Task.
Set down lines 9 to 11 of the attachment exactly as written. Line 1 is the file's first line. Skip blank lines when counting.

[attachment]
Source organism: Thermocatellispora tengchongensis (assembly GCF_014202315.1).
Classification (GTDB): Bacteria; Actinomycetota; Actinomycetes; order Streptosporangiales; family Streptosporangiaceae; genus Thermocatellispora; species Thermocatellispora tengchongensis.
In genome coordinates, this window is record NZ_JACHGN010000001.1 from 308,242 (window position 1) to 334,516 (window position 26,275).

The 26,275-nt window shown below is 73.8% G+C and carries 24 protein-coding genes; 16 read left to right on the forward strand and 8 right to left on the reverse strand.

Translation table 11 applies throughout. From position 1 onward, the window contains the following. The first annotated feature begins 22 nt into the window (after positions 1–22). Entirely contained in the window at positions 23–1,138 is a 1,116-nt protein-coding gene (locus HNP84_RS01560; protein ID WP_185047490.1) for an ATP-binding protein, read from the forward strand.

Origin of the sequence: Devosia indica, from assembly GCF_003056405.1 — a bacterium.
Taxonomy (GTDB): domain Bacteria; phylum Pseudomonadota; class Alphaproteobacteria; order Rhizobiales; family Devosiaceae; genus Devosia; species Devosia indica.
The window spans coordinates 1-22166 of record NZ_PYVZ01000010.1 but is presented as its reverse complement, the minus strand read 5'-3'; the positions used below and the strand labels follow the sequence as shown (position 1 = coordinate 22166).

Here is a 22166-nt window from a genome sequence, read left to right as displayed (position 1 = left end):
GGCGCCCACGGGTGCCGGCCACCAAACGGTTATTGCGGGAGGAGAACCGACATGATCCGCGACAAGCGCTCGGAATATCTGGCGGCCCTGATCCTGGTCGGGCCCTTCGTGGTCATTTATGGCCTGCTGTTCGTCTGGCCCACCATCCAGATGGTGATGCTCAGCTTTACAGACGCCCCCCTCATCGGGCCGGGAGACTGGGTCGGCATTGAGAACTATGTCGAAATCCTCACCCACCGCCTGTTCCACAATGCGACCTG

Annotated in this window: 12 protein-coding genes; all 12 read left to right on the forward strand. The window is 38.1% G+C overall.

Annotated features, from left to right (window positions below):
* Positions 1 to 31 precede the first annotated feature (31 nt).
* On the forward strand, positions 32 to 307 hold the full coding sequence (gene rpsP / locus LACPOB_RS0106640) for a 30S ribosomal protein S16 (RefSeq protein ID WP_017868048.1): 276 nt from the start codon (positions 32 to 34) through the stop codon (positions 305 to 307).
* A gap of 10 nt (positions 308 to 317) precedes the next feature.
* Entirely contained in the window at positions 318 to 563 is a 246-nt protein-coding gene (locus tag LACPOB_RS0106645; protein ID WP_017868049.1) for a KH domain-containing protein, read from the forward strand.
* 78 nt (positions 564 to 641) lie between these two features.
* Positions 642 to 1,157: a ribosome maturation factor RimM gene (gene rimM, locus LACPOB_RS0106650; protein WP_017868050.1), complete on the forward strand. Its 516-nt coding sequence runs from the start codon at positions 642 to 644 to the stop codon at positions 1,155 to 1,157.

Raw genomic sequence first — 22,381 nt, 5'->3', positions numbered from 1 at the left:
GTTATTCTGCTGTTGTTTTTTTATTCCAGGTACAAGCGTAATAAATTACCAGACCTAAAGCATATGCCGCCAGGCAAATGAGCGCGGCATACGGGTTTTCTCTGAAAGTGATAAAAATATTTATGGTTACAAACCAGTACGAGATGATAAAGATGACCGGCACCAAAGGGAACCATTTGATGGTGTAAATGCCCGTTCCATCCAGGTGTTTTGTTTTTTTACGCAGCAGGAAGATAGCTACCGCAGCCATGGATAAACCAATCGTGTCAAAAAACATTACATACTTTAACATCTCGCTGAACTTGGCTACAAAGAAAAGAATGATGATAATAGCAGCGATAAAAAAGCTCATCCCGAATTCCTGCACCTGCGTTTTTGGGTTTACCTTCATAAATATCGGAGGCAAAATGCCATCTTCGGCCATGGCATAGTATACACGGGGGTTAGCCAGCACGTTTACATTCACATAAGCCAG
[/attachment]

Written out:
Here is a 22166-nt window from a genome sequence, read left to right as displayed (position 1 = left end):
GGCGCCCACGGGTGCCGGCCACCAAACGGTTATTGCGGGAGGAGAACCGACATGATCCGCGACAAGCGCTCGGAATATCTGGCGGCCCTGATCCTGGTCGGGCCCTTCGTGGTCATTTATGGCCTGCTGTTCGTCTGGCCCACCATCCAGATGGTGATGCTCAGCTTTACAGACGCCCCCCTCATCGGGCCGGGAGACTGGGTCGGCATTGAGAACTATGTCGAAATCCTCACCCACCGCCTGTTCCACAATGCGACCTG

Annotated in this window: 12 protein-coding genes; all 12 read left to right on the forward strand. The window is 38.1% G+C overall.